I have shelves of books about 9/11. Most of these were given to me because I was personally affected. On my shelves are books about loss and coping, including at least three by 9/11 widows who scored early book deals. I’ve got books by pundits, politicians, military men and conspiracy theorists, consummate insiders and perennial outsiders. Of course, I’ve got a copy of the 9/11 Commission Report. Now there’s a new book by George Tenent – “In the Center of the Storm” – and I must decide if: (a) I’m still interested in this subject, (b) I want to spend money on a book about this subject, (c) it’s worth getting upset once again over what I might read. Me being me, I probably will look at it. And me being me, I’ll probably peruse it at Barnes and Noble over a cup of Starbuck’s rather than commit my cash to buying it.
Archive for April, 2007
The Democratic Presidential candidates were on last night. You can be forgiven for not watching since it competed with “Grey’s Anatomy” and “CSI” (thank God for TiVo) and since the first primary, even with all the rearranging, is still nine months away. Substantial field, I must say. I thought I remembered everyone who was running but was a little surprised to see eight bodies onstage. Even Brian Williams looked confused. My favorite was Mike Gravel (yeah, I know, who?) whose crotchety, irritated demeanor really livened things up. His proposal to make it a felony to stay in Iraq has got to be a foreign policy first. Republicans are on next week – ten of them, I understand, all white middle-aged men but hopefully their ties will distinguish them from one another.
I think I’ll give everyone a break, including myself, and not comment on Rosie’s departure from “The View.” First of all, commenting on it would be so lacking in originality. Second of all, I don’t have a strong opinion about it. It’s one of those things where I can see it from a few angles and that’s if I even give myself over to thinking about it. And third, not commenting on it is in line with my philosophy that it’s not necessary to express, much less have an opinion on absolutely everything.
I was drinking my daily does of V-8 juice (man, that’s good) and reading about further fallout from the Imus foot-in-mouth story. A few television and radio journalists and talk show hosts have called on hip-hop performers, promoters and producers to avoid three especially inflammatory words (two sexist and one racist). Some performers have responded that the lyrics are art or maybe they’re terms of affection. I appreciate the gesture but let’s face it: We live in a culture that celebrates the art of the insult. From shock radio to blog warfare to the public humiliation of reality contests with at least one nasty judge (usually British), it’s all cruel and crude and disgusting and it’s making someone a boatload of money because we’re buying it. If we’re just figuring that out, maybe we all shoulda had a V-8.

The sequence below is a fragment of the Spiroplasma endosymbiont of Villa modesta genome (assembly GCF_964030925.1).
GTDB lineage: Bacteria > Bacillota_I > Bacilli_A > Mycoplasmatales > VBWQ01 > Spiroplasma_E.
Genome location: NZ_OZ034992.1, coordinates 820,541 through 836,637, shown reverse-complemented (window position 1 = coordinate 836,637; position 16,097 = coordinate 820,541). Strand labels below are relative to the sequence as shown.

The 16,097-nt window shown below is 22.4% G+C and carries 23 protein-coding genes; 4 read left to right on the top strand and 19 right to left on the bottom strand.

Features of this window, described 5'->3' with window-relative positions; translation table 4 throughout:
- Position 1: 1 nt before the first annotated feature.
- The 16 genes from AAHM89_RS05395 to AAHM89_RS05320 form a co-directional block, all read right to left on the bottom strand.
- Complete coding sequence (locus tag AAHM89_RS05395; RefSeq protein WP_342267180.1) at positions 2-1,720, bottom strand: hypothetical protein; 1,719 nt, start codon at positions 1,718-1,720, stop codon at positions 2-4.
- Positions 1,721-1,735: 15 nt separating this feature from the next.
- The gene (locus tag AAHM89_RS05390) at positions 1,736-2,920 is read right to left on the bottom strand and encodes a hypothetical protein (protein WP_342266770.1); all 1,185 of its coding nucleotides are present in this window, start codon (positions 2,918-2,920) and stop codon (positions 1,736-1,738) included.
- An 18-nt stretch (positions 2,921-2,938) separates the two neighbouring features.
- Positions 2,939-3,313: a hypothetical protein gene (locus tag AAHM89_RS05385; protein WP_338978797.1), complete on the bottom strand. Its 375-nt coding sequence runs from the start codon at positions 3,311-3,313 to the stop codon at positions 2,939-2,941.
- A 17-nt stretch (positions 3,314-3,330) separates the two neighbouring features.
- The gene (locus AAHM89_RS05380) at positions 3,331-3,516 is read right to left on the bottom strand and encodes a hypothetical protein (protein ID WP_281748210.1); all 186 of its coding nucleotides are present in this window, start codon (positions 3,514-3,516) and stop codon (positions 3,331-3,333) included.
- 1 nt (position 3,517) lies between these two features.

My dog Molly had a bout of diarrhea so I took her to the vet yesterday. The doc on duty recommended an antibiotic, which I fed her with dinner. About an hour later she started to scratch furiously; her heart rate increased and her temperature rose. She was pretty frantic and so was I, especially when she finally slowed down and collapsed in a heap, breathing rapidly. I frantically phoned the vet, who’d just left the office; the nurse said to watch the dog and call in the morning. Molly seemed okay after awhile so I waited until today to call the vet and ask him if it could have been the medicine. Unlikely, he assured me, which was interesting because, I mentioned to him that I’d looked up the drug on an Internet animal health site and read that there could be side effects such as itching, racing heart and elevated temperature and even (oops) diarrhea. But since that didn’t jibe with what he was reading in his medical textbook and since he’s the doctor, I let it slide and went out to walk the dog.
It’s a slow day when all I have to do is read about Alex Baldwin’s angry voicemail to his daughter. Now that’s real YouTube fodder. Contemplating the Baldwin backlash, I detect hints of a sympathy vote in the blogosphere for the volatile but beleaguered dad. Who hasn’t been tempted to lose one’s temper with an uncommunicative child? Oh, and leaking a private telephone message to the press? He gets extra points for coming up against some dirty fighting. I was actually enjoying the articles and talk show segments that popped up in the wake of the Alex attacks, offering parenting tips like how to talk to a tween. See, some good can come from this long-running and ugly saga of bitterness. I’d suggest another life lesson here: always erase the draft voicemail or e-mail you’ve written in anger. The first words that come into your head when you’re ticked off are the last ones you want to send.